Yes, this traffic sucks. Yes, I’ve been going less than 10 miles per hour for over 10 miles. Yes, I’m going to be late. But somehow, it doesn’t bother me. I turn up my audiobook and delight that I have some extra time to listen to it today.
There are other times when I’m flipping out over something that’s beyond my control. Long lines at the market, for example, make me do a weird conga checkout dance from line to line, searching for the one with the fewest people, while I inwardly curse whomever scheduled so few checkers for this time of day.
The difference is that I learned to drive in LA where gridlocked traffic is as plentiful as sunshine. Miles of barely moving traffic were a daily occurrence, and I’d never known any other way.
When I got my first car at 16, it meant freedom. I could go anywhere, with anyone, anytime. I could get myself to and from school, the mall, and my boyfriend’s house. One of my favorite things to do was get in my car alone, put KROQ on the radio, and drive for hours up the winding, coastal Southern California highway. It cleared my mind, gave me perspective on whatever was whirling in my life, and allowed me to be free from all responsibilities. My time in the car was exactly that, my time. I could listen to whatever I wanted, go wherever I wanted, and I was free.
With this attitude, any time in my car felt like a break from life. Even when I was stuck in traffic, I had the freedom of heading in the direction that I wanted to go, listening to my music, and being free from all the drama waiting for me back home.
I could be present.
Looking back now, this was one of the first consistent mindfulness practices I had. Of course, at the time, I didn’t know what mindfulness was, but on some level I knew that I needed it. So, I found a space to be mindful. And that space just happened to be on the freeways of LA, in mind-boggling gridlocked traffic.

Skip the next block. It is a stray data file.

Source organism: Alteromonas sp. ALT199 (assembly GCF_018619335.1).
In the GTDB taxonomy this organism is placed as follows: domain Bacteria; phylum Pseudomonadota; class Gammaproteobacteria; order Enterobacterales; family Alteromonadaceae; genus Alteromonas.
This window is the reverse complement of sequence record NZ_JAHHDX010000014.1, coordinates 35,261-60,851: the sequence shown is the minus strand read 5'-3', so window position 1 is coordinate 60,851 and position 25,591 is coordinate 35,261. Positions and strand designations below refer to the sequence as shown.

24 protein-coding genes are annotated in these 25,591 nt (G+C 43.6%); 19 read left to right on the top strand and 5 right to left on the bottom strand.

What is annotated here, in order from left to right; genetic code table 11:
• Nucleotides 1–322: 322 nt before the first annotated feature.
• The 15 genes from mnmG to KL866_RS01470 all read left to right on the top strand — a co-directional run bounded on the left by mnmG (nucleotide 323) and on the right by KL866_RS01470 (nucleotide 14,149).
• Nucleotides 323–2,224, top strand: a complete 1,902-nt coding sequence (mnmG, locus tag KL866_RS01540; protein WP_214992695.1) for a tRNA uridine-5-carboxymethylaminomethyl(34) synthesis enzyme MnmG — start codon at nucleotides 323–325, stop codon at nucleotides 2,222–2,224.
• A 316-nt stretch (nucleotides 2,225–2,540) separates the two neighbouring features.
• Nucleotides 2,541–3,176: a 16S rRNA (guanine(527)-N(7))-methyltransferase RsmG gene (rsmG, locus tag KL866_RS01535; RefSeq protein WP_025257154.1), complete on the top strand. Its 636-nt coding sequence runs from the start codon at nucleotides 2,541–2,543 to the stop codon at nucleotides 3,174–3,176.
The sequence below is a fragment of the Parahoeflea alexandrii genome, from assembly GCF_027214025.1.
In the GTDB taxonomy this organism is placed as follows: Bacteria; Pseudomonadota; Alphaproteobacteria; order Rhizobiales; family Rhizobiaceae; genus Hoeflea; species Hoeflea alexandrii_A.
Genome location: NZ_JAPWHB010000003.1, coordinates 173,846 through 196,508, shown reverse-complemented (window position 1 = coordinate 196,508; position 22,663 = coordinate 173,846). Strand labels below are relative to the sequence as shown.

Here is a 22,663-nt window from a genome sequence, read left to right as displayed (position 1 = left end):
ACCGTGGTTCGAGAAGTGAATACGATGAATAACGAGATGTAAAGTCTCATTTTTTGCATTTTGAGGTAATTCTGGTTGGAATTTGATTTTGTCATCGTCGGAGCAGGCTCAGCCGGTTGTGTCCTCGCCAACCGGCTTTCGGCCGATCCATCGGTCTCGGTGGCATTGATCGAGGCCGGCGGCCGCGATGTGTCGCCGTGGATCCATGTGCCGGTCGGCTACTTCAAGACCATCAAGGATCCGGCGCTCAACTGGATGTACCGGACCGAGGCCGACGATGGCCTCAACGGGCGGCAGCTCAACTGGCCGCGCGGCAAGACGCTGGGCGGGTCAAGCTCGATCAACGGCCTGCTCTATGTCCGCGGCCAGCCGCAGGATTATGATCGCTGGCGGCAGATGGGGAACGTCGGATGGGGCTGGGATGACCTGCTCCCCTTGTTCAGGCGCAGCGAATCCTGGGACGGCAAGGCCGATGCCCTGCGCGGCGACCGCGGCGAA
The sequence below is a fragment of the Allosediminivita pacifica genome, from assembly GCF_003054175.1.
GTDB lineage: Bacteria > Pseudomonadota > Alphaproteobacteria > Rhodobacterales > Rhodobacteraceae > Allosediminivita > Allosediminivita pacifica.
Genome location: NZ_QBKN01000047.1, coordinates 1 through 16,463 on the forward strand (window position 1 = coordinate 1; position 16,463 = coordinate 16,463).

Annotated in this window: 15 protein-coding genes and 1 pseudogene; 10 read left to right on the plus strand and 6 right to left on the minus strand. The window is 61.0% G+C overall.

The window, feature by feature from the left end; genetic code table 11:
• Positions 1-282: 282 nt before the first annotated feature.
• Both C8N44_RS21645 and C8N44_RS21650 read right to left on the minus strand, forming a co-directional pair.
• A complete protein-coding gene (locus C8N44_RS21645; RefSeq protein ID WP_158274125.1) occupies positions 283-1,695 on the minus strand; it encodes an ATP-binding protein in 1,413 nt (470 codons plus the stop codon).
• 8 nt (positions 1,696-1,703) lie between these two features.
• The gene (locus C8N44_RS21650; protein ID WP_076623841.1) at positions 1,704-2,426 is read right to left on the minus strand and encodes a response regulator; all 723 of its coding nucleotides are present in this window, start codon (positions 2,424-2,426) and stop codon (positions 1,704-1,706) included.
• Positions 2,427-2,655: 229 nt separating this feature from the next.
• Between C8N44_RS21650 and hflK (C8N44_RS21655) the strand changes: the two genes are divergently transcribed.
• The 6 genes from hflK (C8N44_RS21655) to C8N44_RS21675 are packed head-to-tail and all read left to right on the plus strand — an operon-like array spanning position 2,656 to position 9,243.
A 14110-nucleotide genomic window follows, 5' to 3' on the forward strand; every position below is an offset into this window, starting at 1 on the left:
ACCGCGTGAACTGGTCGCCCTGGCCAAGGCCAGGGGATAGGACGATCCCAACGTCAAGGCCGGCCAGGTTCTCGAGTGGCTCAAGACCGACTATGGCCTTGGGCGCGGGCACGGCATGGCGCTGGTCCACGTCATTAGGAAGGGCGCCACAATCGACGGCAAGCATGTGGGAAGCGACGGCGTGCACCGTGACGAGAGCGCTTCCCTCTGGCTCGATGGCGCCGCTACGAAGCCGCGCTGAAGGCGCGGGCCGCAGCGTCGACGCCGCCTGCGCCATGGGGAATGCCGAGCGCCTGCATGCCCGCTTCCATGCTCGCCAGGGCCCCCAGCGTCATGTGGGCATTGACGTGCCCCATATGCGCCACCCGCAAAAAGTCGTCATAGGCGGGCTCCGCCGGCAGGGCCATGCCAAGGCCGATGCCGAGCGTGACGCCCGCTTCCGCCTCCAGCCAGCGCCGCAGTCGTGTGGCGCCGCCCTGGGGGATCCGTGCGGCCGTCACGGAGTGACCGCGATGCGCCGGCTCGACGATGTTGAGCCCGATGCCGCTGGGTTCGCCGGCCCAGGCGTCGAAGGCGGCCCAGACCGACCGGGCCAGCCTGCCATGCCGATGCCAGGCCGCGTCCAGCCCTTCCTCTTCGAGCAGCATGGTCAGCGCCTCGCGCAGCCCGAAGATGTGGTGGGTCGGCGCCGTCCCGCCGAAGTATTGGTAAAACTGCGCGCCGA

Fortunately, I’ve been able to translate the Zen of Gridlock into other areas of my life. When I find myself in a similar situation, in the checkout line at the market, for example, I remind myself that this is just like LA traffic. It doesn’t matter which lane I’m in, I can’t make this go faster. So, here I am. I give up the idea that I can control this or do anything to make it go faster. Instead, I watch the mother and her son, playing peek-a-boo in the cart ahead of me. Or I watch the elderly couple, holding each other up for support, as they place their groceries on the conveyer belt. Sometimes, I plug in my headphones and listen to music, or grab a magazine and read an article. If it’s a good article and I haven’t finished by the time I get to the front of the line, I find myself wishing the line had been longer. Then I laugh at myself because 10 minutes earlier that long line had been the last thing I’d wanted to see.